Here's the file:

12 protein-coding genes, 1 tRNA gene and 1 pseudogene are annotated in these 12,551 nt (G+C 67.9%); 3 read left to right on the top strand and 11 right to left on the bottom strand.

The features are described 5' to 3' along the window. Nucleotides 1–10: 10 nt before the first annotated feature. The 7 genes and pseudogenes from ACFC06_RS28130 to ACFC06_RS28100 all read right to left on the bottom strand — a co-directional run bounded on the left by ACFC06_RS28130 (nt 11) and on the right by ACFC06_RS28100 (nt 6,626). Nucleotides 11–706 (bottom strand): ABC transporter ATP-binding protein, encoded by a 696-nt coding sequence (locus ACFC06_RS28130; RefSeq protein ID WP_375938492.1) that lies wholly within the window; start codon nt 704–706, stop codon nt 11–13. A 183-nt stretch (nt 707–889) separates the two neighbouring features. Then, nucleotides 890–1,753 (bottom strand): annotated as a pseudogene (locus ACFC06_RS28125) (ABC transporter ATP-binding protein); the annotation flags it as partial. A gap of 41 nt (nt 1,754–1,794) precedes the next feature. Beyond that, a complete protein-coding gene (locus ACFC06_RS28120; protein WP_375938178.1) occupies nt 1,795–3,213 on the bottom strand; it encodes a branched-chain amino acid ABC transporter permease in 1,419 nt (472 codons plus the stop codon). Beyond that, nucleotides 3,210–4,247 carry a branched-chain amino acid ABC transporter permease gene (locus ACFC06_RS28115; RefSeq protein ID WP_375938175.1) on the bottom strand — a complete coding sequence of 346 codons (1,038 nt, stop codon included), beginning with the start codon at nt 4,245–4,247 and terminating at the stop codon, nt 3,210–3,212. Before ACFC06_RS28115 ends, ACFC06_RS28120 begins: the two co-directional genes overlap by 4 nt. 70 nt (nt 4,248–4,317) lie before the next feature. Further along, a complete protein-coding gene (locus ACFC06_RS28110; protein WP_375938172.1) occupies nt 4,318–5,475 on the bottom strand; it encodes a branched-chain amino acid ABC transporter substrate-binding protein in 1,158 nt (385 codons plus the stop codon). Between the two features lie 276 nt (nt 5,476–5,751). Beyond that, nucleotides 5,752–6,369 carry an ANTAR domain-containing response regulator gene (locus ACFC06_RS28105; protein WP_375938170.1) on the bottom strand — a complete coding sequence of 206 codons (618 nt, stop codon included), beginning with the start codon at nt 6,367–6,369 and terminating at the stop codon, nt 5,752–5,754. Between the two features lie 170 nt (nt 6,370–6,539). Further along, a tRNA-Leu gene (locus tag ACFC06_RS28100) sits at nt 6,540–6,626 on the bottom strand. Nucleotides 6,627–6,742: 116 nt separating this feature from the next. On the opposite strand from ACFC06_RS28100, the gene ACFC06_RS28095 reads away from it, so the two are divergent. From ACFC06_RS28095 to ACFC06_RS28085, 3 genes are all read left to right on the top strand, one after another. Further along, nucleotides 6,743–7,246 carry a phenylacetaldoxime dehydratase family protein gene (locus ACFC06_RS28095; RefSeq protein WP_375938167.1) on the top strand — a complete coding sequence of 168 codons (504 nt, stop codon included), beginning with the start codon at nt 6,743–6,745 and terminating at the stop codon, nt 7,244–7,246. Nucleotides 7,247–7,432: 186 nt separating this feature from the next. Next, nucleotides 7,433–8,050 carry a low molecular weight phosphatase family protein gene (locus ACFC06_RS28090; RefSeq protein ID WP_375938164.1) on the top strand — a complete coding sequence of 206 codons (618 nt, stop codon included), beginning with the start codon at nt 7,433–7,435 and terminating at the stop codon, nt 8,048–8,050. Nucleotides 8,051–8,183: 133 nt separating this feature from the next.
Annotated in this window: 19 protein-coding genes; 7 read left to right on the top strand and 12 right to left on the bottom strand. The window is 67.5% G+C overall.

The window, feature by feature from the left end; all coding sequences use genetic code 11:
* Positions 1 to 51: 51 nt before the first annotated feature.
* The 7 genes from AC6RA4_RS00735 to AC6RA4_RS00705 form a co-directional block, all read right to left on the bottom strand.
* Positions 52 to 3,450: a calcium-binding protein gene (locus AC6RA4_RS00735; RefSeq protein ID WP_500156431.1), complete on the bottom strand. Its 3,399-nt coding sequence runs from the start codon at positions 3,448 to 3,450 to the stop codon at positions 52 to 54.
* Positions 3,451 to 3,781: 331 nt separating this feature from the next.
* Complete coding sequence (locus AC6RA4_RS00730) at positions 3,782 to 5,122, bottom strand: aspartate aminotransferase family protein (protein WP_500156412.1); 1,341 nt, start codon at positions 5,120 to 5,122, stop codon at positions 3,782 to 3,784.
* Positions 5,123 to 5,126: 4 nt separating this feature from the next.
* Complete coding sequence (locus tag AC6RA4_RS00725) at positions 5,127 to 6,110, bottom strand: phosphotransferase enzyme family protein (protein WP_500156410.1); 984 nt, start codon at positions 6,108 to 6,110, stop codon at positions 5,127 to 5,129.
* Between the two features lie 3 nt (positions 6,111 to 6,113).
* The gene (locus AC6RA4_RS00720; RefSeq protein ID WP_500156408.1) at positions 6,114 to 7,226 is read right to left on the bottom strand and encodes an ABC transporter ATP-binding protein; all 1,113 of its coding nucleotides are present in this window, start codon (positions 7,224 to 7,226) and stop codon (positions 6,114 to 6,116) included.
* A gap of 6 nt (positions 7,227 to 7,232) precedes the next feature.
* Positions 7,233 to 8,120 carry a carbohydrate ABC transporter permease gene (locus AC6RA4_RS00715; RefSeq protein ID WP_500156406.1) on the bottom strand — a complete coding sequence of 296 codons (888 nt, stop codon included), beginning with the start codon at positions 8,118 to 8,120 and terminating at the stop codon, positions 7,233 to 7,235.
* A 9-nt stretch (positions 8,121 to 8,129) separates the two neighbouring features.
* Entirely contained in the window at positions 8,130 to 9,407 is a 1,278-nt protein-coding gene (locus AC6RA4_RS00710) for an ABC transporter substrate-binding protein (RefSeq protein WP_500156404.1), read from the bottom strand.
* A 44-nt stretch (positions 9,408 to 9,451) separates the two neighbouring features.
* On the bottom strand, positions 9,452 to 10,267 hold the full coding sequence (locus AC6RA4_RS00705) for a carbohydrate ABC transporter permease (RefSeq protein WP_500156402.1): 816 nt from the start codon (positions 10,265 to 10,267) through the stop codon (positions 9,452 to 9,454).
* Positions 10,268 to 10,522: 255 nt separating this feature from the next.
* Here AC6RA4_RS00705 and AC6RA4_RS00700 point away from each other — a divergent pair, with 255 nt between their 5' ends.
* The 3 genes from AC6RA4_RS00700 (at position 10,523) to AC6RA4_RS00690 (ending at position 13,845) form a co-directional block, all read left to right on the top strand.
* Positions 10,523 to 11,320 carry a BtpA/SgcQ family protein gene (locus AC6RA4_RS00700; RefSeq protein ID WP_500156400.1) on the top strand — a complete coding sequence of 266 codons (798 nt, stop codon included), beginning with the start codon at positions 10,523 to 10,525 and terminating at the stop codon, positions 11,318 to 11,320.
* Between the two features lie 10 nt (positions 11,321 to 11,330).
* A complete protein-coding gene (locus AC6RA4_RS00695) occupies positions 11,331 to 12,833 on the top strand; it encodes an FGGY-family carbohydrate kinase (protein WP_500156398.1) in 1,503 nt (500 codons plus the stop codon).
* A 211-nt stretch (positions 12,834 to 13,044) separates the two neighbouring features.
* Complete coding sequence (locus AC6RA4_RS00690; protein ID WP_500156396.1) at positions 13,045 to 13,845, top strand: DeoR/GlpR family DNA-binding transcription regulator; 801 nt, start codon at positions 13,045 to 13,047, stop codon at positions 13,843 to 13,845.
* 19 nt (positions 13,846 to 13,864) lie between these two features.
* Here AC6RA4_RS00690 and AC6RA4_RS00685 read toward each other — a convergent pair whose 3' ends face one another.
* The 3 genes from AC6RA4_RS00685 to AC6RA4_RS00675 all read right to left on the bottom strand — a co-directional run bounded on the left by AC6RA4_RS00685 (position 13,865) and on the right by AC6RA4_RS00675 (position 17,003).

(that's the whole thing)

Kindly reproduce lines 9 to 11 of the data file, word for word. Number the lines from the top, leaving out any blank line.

* Complete coding sequence (locus AC6RA4_RS00730) at positions 3,782 to 5,122, bottom strand: aspartate aminotransferase family protein (protein WP_500156412.1); 1,341 nt, start codon at positions 5,120 to 5,122, stop codon at positions 3,782 to 3,784.
* Positions 5,123 to 5,126: 4 nt separating this feature from the next.
* Complete coding sequence (locus tag AC6RA4_RS00725) at positions 5,127 to 6,110, bottom strand: phosphotransferase enzyme family protein (protein WP_500156410.1); 984 nt, start codon at positions 6,108 to 6,110, stop codon at positions 5,127 to 5,129.